Clare Daly takes MEP seat while Barry Andrews forced into ‘cold storage’ seat
The Fianna Fail man will not actually take his seat until the UK leaves the European Union.
Clare Daly has been elected as MEP while Fianna Fail’s Barry Andrews has taken the fourth “cold storage” seat in the Dublin constituency.
Ms Daly was elected on a total of 87,770 votes while Mr Andrews was elected with a total of 68,952 on the 15th count of the European elections.
The final two seats were filled after a dispute over the transfer of votes which resulted in the count being suspended on Monday night.
It was decided on Tuesday to distribute the votes of Sinn Fein’s Lynn Boylan instead of automatically electing the last remaining candidates.
Her transfer votes secured Ms Daly the third seat.
The issue is significant because whoever took fourth place will face a wait to formally take their seat.
The fourth seat in Dublin is one of two extras Ireland has been allocated as a result of the Brexit vote.
Those candidates who take Ireland’s two additional seats at Brussels and Strasbourg will not be able to fill them until the UK actually leaves.
Speaking after she was elected Ms Daly said: “I hope to bring the same fighting ability that I demonstrate in the Dail (Irish Parliament).
“I really wanted the mandate of the Dublin electorate to be respected, so I was quite prepared if Lynn Boylan’s votes had put me out I would have lived with that.
“What I didn’t want was sort of behind the scenes legal manoeuvring and stopping the electorate of Dublin’s mandate being recognised. The system was ran really well.”
It has been some 15 years since Fianna Fail had an elected MEP in the Dublin constituency.
Mr Andrews said the result was “brilliant and satisfying”.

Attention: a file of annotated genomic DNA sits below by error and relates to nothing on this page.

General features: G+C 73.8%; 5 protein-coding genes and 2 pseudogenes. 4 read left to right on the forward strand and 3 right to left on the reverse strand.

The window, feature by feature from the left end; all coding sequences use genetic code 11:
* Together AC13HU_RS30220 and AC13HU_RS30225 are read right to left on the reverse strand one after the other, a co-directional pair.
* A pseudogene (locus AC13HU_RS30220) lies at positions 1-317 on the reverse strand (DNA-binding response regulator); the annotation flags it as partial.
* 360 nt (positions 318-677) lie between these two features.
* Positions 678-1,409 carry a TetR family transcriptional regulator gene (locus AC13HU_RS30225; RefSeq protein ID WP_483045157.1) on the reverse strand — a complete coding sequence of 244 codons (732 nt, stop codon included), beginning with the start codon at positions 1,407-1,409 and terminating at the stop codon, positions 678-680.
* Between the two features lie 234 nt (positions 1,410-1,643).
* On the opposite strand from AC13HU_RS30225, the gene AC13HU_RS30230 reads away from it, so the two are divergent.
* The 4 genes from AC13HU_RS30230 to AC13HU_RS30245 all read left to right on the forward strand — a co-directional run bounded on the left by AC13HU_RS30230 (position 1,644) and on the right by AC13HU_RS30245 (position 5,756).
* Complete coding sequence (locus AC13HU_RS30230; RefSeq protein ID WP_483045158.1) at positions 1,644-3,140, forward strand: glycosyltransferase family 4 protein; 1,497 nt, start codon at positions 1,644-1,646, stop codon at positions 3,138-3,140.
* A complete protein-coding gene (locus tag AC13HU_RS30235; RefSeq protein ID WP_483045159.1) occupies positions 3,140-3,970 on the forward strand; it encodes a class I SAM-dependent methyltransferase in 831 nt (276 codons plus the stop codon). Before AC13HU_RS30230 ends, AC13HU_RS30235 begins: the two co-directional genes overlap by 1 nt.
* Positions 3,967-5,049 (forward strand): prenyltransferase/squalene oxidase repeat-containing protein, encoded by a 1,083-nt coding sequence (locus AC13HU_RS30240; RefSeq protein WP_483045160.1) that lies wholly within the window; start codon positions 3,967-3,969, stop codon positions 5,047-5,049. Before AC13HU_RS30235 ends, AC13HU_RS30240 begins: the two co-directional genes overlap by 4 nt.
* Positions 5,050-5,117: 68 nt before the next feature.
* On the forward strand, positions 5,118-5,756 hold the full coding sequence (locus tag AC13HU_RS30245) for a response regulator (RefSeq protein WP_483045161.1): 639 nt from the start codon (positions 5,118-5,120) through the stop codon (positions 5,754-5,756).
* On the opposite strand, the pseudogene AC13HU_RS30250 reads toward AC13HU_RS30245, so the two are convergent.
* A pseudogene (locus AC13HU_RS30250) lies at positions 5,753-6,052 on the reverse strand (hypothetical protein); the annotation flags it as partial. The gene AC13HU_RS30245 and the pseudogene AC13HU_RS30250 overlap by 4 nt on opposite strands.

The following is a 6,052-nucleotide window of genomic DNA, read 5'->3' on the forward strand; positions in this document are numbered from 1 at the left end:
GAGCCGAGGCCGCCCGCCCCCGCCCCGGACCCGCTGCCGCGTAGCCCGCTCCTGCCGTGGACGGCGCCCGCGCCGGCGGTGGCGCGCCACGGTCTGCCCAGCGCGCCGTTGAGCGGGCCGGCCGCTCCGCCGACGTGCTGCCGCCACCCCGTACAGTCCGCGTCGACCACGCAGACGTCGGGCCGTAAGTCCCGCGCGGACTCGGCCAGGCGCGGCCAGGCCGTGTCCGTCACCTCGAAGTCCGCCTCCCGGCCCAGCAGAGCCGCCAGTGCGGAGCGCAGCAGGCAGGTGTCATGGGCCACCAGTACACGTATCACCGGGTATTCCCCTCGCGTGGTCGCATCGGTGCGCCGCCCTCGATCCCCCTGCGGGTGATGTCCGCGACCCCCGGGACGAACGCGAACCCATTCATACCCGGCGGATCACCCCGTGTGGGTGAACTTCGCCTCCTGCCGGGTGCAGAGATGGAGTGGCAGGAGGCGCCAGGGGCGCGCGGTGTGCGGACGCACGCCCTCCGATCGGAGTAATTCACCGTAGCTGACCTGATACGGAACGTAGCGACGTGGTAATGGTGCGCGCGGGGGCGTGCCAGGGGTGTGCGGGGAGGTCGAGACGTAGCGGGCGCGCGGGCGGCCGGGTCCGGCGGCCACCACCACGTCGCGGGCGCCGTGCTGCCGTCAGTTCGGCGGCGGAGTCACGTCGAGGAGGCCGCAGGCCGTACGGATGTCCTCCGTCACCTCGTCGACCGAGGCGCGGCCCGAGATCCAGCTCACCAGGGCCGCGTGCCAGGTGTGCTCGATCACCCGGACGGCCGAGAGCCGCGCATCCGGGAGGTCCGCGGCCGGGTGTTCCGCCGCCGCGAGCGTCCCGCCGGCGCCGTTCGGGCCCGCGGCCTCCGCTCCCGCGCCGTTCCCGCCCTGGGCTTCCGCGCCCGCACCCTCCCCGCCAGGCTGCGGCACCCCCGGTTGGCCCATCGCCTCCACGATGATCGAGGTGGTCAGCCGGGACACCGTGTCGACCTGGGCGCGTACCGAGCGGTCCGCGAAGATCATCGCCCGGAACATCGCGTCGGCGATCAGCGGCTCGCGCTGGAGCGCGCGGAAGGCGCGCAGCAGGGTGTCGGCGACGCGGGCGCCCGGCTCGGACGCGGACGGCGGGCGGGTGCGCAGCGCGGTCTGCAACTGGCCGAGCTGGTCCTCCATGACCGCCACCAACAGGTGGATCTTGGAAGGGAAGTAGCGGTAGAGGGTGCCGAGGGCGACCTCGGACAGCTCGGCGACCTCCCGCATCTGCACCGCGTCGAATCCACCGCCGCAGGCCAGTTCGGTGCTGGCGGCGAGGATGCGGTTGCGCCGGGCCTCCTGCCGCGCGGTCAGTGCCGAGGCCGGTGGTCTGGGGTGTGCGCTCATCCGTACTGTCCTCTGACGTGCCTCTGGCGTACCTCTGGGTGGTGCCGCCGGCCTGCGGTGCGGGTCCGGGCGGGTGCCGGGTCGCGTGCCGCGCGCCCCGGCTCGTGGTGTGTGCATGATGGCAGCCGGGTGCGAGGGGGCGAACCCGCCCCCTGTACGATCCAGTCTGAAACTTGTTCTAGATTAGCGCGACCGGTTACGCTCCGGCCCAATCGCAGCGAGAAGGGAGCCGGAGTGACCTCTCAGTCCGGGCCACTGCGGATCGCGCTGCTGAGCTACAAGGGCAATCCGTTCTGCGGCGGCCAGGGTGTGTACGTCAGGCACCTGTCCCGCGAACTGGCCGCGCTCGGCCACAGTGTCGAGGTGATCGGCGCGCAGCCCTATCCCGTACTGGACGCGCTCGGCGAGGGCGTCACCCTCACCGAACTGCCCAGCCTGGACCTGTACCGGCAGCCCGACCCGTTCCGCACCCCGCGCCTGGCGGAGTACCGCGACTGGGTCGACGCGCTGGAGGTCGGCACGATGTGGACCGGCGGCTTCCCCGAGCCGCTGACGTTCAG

“We put in so much effort and one of the central parts of my strategy was try to close the gap between what the local election results might be in Dublin and the European elections,” he added.
“It’s a real endorsement of hard work and I think people are listening to us again.
“I see Brexit as a disaster for this island and the relationship between the two islands and for Europe more widely.
“I’ve been immersed in Brexit policy over the last two years and you don’t have to study it to understand what negative impact it is on the island of Ireland.
“If Brexit happens I’m ready to serve in the European parliament.
“I’m not too sure what interim arrangements are going to be made but you get on with life.”
Green Party candidate Ciaran Cuffe took the first seat while Fine Gael’s Frances Fitzgerald took the second seat.
Following his election, Mr Cuffe hailed his win as an “auspicious day” for the Green Party in Ireland as he topped the poll with 63,849 votes.
Ms Fitzgerald was elected on the 14th count after polling 59,067 first-preference votes.
This is an auspicious day and a new beginning for the Irish Green Party Ciaran Cuffe
Speaking after he was elected on the 13th count, Mr Cuffe said: “Today and this weekend shows young people want to see change.
“They have spoken to their parents and grandparents, and the people have voted for an alternative to business as usual.
“I am really heartened by the result this evening but I am so heartened by the (election of) 48 Green Party councillors around the country.
“This is an auspicious day and a new beginning for the Irish Green Party.”
Ms Fitzgerald, a former tanaiste, said she was “absolutely delighted”.
“It’s a great vote. I think it’s very encouraging in the sense that it is support for the party’s approach to Europe and how we have dealt with the Brexit issue over the last number of years,” she said.
“I wanted to run for Europe because it’s a critical time for Ireland, (there are) huge changes with the UK pulling out.
“It’s very challenging for Ireland and a lot of key decisions are going to be taken in the European Parliament.”
Her running mate, former SDLP leader Mark Durkan, was eliminated from the count on Monday.
Mr Durkan said: “Obviously I would have preferred to record a higher vote.
“There are issues that were pushing the vote for other parties in this election.
“While Fine Gael’s vote increased here as opposed to the last European elections, it’s clear that a lot of people in the Fine Gael base felt very strongly that they wanted to see Frances returned and I picked that up on doorsteps.”